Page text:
These example sentences are selected automatically from various online news sources to reflect current usage of the word 'beam.' Views expressed in the examples do not represent the opinion of Merriam-Webster or its editors. Send us feedback.

First Known Use of beam

Noun

before the 12th century, in the meaning defined at sense 1a

Verb

15th century, in the meaning defined at transitive sense 1

History and Etymology for beam

Noun

Middle English beem, from Old English bēam tree, beam; akin to Old High German boum tree

Verb

Middle English bemen, verbal derivative of bem, beem beam entry 1

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Time Traveler for beam

Time Traveler

The first known use of beam was before the 12th century

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Dictionary Entries Near beam

Bealtine

beam

beamage

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Statistics for beam

Last Updated

10 May 2022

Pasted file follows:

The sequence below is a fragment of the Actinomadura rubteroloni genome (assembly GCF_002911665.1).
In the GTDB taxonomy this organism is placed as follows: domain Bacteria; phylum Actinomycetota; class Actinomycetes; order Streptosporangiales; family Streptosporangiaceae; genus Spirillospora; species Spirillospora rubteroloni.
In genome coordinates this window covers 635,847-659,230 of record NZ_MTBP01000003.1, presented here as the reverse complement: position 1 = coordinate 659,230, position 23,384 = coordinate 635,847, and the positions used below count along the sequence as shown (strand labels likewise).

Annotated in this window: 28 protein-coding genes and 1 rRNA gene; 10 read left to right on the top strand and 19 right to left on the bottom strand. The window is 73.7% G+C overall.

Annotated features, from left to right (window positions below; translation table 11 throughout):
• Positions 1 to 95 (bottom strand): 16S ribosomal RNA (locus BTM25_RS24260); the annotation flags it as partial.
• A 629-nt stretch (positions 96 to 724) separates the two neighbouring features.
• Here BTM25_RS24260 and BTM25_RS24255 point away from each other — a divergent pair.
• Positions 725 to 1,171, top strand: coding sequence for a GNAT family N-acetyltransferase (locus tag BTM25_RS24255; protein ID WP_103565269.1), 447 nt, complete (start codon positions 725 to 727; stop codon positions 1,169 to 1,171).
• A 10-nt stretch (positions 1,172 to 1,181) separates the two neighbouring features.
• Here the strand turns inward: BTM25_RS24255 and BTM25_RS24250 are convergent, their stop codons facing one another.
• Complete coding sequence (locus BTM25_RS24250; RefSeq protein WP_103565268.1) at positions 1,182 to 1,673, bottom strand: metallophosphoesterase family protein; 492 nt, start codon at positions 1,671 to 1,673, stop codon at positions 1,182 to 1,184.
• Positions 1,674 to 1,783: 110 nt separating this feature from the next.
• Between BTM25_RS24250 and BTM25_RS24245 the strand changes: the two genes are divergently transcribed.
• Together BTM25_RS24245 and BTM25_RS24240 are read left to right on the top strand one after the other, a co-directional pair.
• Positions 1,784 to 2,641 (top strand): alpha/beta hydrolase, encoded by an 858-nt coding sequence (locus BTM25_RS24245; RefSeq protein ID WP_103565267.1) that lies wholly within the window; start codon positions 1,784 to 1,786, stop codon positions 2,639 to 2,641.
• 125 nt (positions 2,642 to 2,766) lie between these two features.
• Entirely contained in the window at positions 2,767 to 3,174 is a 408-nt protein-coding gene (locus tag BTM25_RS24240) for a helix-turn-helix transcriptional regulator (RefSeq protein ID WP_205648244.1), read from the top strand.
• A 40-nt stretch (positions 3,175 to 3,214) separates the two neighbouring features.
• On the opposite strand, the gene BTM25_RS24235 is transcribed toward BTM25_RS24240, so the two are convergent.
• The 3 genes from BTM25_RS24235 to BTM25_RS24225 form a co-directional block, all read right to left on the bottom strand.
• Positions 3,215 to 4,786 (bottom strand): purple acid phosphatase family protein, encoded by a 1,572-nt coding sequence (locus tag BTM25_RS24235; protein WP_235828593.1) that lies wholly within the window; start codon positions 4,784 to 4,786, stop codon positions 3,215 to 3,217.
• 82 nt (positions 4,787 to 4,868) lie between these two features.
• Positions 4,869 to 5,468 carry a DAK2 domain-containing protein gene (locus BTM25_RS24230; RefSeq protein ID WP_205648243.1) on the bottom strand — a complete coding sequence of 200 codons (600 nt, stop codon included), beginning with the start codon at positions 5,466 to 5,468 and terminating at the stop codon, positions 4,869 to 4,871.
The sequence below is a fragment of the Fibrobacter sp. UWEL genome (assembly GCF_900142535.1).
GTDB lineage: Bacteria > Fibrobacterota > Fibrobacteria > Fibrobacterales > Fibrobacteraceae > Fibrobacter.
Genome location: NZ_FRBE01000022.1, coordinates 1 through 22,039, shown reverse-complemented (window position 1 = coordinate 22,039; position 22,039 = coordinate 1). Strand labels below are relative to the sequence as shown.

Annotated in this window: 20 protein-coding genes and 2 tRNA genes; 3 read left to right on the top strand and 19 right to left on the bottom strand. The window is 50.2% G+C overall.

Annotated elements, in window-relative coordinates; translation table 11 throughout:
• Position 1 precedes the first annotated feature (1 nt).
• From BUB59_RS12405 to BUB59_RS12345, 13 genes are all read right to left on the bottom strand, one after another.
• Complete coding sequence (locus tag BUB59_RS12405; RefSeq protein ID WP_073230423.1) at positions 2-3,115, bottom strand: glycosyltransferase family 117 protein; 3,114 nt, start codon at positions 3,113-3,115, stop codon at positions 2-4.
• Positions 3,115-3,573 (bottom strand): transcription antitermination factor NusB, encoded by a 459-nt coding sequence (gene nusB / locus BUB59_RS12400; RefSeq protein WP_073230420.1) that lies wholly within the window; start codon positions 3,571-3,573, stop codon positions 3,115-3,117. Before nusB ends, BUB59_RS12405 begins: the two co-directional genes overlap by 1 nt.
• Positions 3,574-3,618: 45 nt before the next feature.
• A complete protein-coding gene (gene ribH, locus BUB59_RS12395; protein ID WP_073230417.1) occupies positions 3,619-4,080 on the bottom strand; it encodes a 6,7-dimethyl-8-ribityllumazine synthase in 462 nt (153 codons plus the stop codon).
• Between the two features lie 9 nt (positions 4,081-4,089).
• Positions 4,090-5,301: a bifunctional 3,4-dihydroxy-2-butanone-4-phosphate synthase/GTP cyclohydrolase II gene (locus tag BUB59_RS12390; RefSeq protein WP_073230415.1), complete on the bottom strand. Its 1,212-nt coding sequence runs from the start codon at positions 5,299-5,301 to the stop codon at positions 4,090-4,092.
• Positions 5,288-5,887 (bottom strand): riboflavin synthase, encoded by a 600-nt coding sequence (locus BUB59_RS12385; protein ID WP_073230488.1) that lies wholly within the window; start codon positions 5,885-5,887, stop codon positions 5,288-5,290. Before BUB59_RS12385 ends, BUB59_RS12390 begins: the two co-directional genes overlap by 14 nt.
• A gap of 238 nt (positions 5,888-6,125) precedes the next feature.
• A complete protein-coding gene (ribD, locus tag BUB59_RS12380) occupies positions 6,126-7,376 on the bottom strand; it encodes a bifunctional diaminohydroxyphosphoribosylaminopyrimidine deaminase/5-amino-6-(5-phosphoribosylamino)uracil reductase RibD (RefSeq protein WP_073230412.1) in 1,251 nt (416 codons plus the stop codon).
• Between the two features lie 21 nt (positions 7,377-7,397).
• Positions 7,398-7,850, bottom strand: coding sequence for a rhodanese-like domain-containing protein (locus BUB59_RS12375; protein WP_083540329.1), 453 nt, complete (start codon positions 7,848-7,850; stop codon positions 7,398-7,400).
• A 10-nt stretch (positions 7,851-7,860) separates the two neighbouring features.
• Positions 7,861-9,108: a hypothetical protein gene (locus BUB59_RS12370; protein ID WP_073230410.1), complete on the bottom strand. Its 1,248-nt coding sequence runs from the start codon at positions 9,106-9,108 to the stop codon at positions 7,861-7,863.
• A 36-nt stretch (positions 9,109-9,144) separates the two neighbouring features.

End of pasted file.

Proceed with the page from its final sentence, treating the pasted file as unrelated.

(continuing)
Cite this Entry

“Beam.” Merriam-Webster.com Dictionary, Merriam-Webster, https://www.merriam-webster.com/dictionary/beam. Accessed 19 May. 2022.

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More Definitions for beam

beam

noun
\ ˈbēm How to pronounce beam (audio) \

Kids Definition of beam

 (Entry 1 of 2)

1 : a long heavy piece of timber or metal used as a main horizontal support of a building or a ship a ceiling beam
2 : a ray of light
3 : a radio wave sent out from an airport to guide pilots

beam

verb
beamed; beaming

Kids Definition of beam (Entry 2 of 2)

1 : to send out beams of light Sunlight was beaming through the window.
2 : to smile with joy She beamed as she told us the good news.
3 : to aim a radio broadcast by use of a special antenna

beam

noun
\ ˈbēm How to pronounce beam (audio) \

Medical Definition of beam

1 : a ray or shaft of light
2 : a collection of nearly parallel rays (as X-rays) or a stream of particles (as electrons)

More from Merriam-Webster on beam

Nglish: Translation of beam for Spanish Speakers

Britannica English: Translation of beam for Arabic Speakers

Britannica.com: Encyclopedia article about beam